Welcome to our long awaited Starfield review! In the 24th century, humanity finds itself in a world vastly different from the one it once knew. For nearly two centuries, Earth has been forsaken, transformed into a desolate and uninhabitable planet due to the collapse of its magnetosphere. During this time, human civilization has scoured the cosmos, discovering hundreds of planets of varying habitability, each offering new opportunities for settlement, labor, and prosperity. Remarkably, the catastrophic transformation of Earth hasn’t deterred humans from carrying forward their ingrained vices.
Setting the stage
The initial era of extensive collaboration, marked by the Union of the Colonies, ushered in an era of peace and prosperity across all colonized planets. However, this golden age was eventually eclipsed by turbulent times—wars and secessions began to tear at the fabric of unity. Two decades following a harrowing conflict that pitted the Union of the Colonies against the Freestar Collective, with the latter emerging victorious, a fragile armistice was signed. Presently, the lingering echoes of past enmities and deep-seated mistrust define an uneasy peace between the two factions.
The main quest of Starfield epitomizes the game’s shortcomings. Despite its romanticized depiction of interstellar exploration, the narrative aspirations fall short, offering stories that underrepresent the spacefaring premise. You commence as a lowly miner working for a faceless corporation, soon stumbling upon an “Artifact” that triggers enigmatic visions of greater galactic significance, reminiscent of a “leaving-the-vault” moment akin to Fallout. This leads you to join Constellation, a small organization tasked with pursuing these Artifacts and unveiling their purpose. While the game attempts to infuse personality into its characters, the consistently weak writing and generic dialogue renders these characters, who occasionally display intriguing facets, mostly two-dimensional.
The narrative scenario revolving around Artifact collection fails to hold water, especially as the game extols the virtues of science but haphazardly tosses around scientific concepts in dialogue. All the while resorting to inexplicable supernatural forces accepted by everyone in-game without question. The game lacks the weight and impact necessary for characters’ descriptions of groundbreaking discoveries that could reshape history. It falls short of providing a thoughtful exploration of humanity’s place in space, even when attempting self-reflection. I didn’t expect Starfield to lecture me on quantum physics, but I hoped for a story that would genuinely respect the scientific philosophies that make the genre captivating.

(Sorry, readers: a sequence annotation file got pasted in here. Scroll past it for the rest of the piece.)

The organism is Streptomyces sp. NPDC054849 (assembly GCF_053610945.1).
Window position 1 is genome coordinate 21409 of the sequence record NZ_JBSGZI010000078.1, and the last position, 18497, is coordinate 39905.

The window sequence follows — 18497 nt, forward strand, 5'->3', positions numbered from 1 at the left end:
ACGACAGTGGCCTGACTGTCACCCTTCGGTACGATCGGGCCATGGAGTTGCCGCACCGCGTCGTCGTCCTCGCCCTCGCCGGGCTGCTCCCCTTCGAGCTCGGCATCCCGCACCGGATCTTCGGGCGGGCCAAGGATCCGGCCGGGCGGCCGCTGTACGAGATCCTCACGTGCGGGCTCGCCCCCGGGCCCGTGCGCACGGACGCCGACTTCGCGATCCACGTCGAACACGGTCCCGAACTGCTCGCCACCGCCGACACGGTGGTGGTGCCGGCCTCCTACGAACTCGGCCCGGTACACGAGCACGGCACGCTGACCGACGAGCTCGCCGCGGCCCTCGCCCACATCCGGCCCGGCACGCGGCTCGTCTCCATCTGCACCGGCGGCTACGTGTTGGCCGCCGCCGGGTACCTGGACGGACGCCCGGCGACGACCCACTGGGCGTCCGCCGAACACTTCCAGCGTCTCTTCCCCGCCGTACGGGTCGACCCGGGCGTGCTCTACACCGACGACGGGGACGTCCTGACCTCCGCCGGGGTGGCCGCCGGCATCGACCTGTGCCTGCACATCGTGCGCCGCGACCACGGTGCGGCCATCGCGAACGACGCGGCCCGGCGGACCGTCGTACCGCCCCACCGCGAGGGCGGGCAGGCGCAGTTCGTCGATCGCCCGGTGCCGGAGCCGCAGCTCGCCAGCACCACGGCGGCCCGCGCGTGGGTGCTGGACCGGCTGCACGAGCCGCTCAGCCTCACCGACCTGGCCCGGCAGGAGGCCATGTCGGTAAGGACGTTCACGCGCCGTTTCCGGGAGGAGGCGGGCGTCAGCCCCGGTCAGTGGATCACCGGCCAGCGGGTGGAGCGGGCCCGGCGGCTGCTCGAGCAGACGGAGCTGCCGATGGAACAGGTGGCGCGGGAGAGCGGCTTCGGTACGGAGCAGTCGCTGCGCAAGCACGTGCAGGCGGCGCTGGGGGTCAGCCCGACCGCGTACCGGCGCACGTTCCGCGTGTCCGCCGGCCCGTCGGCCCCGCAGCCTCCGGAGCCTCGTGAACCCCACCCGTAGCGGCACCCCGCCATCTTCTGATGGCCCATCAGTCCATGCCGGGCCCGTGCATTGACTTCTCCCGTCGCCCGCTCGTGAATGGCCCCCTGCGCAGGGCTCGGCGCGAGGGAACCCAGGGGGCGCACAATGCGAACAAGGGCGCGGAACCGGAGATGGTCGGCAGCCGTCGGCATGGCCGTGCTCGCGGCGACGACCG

The main quest’s wild goose chase lacks compelling narrative motivations and relies heavily on a predictable formula. You frequently find yourself in mining facilities, shooting your way to locate Artifacts that your colleagues coincidentally discovered on the other side of the galaxy, occasionally necessitating conflicts with space pirates as a convenient adversary. Alternatively, you may fast-travel to distant star systems to retrieve clues, follow illogical riddles, or engage in conversations that could have been streamlined. Nevertheless, some of these detours lead to noteworthy moments, such as navigating the cyberpunk-inspired city of Neon’s gritty underbelly, where dystopian archetypes thrive.
Choices that matter
Engaging in tense conversations adds some variability to the moment-to-moment experience, but the outcomes tend to be largely identical. For instance, when resolving a bank robbery in a remote planet resembling the American Old West or negotiating with a space pirate for a crucial item, the impact of your choices remains disappointingly superficial. Even if a situation escalates into a shootout, the game’s characters barely react to the violence. This highlights the illusory nature of choice, where moral dilemmas amount to vague variations in philosophy. This issue persists through the story and into the final encounters with Starfield‘s main antagonists.
Towards the end, the main quest begins to shine as it transitions from its RPG-light storytelling to full-fledged shooter action. Nevertheless, as is customary in Bethesda games, the main quest serves as just one aspect, with Starfield excelling in its side quests. Here, you step away from the wonders of space and immerse yourself in the problems of various factions and the inhabitants of the scattered cities and towns across the galaxy.
Throughout various questlines, both in the main story and side content, Starfield‘s RPG elements reveal their limitations. Dialogue options elicit slightly different responses or provide additional information but seldom influence the overarching narrative trajectory. Once you grasp the underlying mechanics, you can gauge what you can get away with, realizing that quests largely follow a set path. You might have the chance to use an arbitrary Persuasion check, represented as a minigame detached awkwardly from the actual conversation, or bribe your way through objectives, but these options serve as shortcuts to the same outcomes.
Build your character
Players begin customizing their character using the Biometric ID, choosing from 40 presets. This system resembles a gel electrophoresis band, which reads DNA, and you can change your character’s appearance and Biometric ID later at a Genetics facility.